Lighter Than My Shadow is a hand-drawn story of struggle and recovery, a trip into the black heart of a taboo illness, an exposure of those who are so weak as to prey on the vulnerable, and an inspiration to anybody who believes in the human power to endure towards happiness.

Would I recommend it?:

But of course!

Star rating (out of 5):

four-stars_0

COMING UP NEXT TIME ON MINI PIN-IT REVIEWS: Four Books from Netgalley.

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Wintergirls – Laurie Halse Anderson

Published December 23, 2013 by bibliobeth

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What’s it all about?:

Lia and Cassie are best friends, wintergirls frozen in matchstick bodies, competitors in a deadly contest to see who can be the skinniest. But what comes after size zero and size double-zero? When Cassie succumbs to the demons within, Lia feels she is being haunted by her friend’s restless spirit.

In her most emotionally wrenching, lyrically written book since the multiple-award-winning Speak, Laurie Halse Anderson explores Lia’s descent into the powerful vortex of anorexia, and her painful path toward recovery.

What did I think?:

I first came across the author Laurie Halse Anderson through my sister and fellow blogger ChrissiReads who recommended it highly. On finishing it, I completely agree with her! The novel is aimed at young adults and tells the story of two girls called Lia and Cassie who compete against each other to lose weight. However, the game becomes dangerous when Cassie is found dead in a motel room yet prior to her death she had attempted to call Lia 33 times without success. The rest of the novel continues in the voice of Lia who continues to lose weight, although now the target seems to have shifted – she has to be as skinny as possible. Haunted by Cassie’s spirit and trying to deal with the difficult relationships she has with her parents lead Lia down a treacherous path where there may be no return.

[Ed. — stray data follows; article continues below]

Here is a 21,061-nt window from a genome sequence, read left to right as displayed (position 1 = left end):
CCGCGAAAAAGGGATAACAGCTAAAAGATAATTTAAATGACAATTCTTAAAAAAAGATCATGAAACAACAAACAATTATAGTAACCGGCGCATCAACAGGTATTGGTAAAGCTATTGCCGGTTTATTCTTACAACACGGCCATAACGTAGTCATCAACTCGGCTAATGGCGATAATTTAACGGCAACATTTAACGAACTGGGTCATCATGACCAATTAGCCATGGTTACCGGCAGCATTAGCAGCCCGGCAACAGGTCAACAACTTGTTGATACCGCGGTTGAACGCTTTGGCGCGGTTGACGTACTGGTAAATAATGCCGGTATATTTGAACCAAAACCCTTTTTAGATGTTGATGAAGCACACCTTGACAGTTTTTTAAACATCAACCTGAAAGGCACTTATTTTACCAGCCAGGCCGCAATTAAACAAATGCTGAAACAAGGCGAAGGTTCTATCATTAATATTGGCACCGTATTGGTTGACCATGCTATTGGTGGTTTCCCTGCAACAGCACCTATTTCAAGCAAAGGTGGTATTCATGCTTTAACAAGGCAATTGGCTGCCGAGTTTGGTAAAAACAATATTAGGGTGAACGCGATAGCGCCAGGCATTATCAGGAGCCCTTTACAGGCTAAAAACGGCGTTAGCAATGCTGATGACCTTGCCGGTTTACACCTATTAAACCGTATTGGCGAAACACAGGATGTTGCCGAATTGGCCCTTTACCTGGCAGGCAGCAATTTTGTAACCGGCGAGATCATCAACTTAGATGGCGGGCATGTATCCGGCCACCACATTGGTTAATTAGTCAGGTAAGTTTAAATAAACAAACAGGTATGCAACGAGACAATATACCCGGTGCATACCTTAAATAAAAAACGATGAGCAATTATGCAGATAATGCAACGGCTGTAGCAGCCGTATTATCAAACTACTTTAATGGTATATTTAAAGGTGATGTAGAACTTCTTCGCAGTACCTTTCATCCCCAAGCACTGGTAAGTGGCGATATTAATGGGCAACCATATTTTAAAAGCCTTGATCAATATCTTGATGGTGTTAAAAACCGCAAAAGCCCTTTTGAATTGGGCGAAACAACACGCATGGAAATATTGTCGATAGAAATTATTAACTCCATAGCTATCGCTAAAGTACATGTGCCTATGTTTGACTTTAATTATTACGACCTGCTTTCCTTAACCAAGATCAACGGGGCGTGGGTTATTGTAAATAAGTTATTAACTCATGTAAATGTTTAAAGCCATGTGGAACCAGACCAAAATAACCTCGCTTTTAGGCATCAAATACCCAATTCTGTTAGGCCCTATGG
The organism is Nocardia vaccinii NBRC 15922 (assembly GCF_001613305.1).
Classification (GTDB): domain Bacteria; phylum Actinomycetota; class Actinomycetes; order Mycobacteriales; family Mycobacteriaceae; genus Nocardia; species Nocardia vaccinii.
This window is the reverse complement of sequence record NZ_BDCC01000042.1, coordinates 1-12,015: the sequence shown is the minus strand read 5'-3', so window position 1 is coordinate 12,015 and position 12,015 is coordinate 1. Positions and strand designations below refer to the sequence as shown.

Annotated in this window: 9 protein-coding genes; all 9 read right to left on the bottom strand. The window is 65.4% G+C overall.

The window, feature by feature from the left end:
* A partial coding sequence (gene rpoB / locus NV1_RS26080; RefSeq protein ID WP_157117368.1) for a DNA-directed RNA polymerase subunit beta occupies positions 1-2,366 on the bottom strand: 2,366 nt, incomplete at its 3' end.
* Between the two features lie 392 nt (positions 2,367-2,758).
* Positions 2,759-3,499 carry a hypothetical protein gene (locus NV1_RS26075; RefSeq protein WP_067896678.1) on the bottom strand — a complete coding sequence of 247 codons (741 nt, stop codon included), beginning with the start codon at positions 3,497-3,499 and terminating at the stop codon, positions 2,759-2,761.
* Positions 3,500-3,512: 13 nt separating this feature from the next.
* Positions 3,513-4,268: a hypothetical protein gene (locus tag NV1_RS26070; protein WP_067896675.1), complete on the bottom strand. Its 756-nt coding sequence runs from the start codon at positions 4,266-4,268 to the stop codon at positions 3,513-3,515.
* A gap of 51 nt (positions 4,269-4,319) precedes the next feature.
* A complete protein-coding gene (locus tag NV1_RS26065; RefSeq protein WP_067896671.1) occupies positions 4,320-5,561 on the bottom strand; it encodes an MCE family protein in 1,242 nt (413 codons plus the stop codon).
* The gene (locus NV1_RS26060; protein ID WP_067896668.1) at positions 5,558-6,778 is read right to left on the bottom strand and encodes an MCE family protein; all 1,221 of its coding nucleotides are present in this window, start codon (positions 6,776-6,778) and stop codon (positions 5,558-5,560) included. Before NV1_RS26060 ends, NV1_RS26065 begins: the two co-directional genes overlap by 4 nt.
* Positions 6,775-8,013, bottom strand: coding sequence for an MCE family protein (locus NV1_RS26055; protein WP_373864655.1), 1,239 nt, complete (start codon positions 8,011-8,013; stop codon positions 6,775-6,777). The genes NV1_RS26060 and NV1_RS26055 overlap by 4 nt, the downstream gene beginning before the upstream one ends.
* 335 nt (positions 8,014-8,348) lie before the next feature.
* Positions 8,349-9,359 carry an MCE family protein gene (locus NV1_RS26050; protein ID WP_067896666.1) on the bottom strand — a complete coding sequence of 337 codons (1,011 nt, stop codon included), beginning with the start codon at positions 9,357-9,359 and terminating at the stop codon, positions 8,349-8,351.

To be honest, I wasn’t sure what to expect from this book as this was my first encounter with the author (although her novel Speak is all lined up ready to go now!) and I was surprised by the emotion and sheer darkness of the writing. The author does not shy away from the incredibly difficult issue of eating disorders and manages to pull off a heart-breaking, authentic account that captures the reader, drawing them in until the end. This powerful read made me experience all the emotions that our main character Lia goes through, from guilt for not picking up the phone, to confusion, doubt and determination when her eating disorder takes over the rational part of her mind. I also liked that the author touched on the issue of broken families and explored Lia’s struggles in dealing with a father that is rarely around, and a mother who put her career over everything else, including her child. I think that this would be a great book to discuss in schools, as nothing is sugar-coated and the full horror and emotional turmoil of anorexia nervosa sufferers is put out there in the open. If it helps someone who has warped views about their body image, so much the better!

Would I recommend it?:

But of course!

Star rating (out of 5):

four-stars_0